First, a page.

Cerebral palsy, or CP, is a group of disorders that impair a person’s ability to control movement. This condition affects many children in Illinois. According to the Centers for Disease Control and Prevention, CP is the most common childhood disability in the U.S. As a Social Security attorney understands, CP can be disabling, given its effects on movement, vision and cognition. Fortunately, children who suffer from CP may be eligible for Social Security Disability benefits.

Childhood criteria

Children afflicted with CP may be eligible for Supplemental Security Income benefits if their families have low income. Besides meeting income requirements, these children must fulfill specific medical criteria.

The Social Security Administration considers CP disabling if it severely limits a child in walking or performing fine motor tasks. Alternately, the SSA may find a child disabled if the child experiences moderate motor control issues and one of these symptoms:

  • Problems with vision, hearing or speech that result in significant difficulty communicating
  • A seizure disorder that manifested at least once during the 12 months before the date of application
  • A nontrivial emotional or behavioral disorder
  • An IQ of 70 or lower

The parents of children seeking SSI for cerebral palsy must obtain medical documentation that clearly establishes these impairments. Along with a diagnosis from a qualified professional, parents should supply results from objective tests and statements from treating physicians.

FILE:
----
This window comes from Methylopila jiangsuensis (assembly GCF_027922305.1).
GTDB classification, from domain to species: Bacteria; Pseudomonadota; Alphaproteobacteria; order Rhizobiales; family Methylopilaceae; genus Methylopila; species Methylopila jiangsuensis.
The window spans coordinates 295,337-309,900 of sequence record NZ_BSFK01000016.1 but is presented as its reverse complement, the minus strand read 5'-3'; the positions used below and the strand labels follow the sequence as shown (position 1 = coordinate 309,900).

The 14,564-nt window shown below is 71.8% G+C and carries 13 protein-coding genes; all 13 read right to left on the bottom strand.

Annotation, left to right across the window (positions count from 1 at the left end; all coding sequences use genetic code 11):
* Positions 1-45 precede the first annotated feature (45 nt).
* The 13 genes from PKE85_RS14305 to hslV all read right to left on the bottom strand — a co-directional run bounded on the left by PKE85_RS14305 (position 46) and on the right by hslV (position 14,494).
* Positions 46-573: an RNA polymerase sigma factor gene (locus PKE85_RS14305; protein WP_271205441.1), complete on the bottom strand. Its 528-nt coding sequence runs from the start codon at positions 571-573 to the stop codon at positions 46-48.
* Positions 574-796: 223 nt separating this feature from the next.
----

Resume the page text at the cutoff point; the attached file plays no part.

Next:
Presumptive benefits

Children with cerebral palsy may be eligible to receive presumptive disability benefits. These advanced SSI payments are disbursed during the claim review process. Presumptive benefits aren’t available to every SSI applicant. The SSA only allows people who suffer from certain recognized conditions, including cerebral palsy, to request these benefits.

As a Social Security attorney could attest, these benefits may last for up to six months. If a claim is later denied, the applicant is not responsible for paying back presumptive benefits.

Adult children

Once children with cerebral palsy turn 18, they are evaluated under the adult criteria for cerebral palsy, as a Social Security attorney knows. The condition must cause one of the four symptoms previously described, along with chronic motor dysfunction. This dysfunction must manifest as tremors, paralysis or weakness. It also must cause the child difficulty walking, completing fine tasks or making gross movements.

Qualifying adult children may continue receiving SSI benefits, or they may become eligible for Social Security Disability Insurance benefits. Adult children who have worked may qualify to receive SSDI benefits based on their own earnings. A child whose parent collects SSDI benefits may also qualify for an “adult child’s benefit.” This benefit is based on the parent’s earnings but paid directly to the adult child.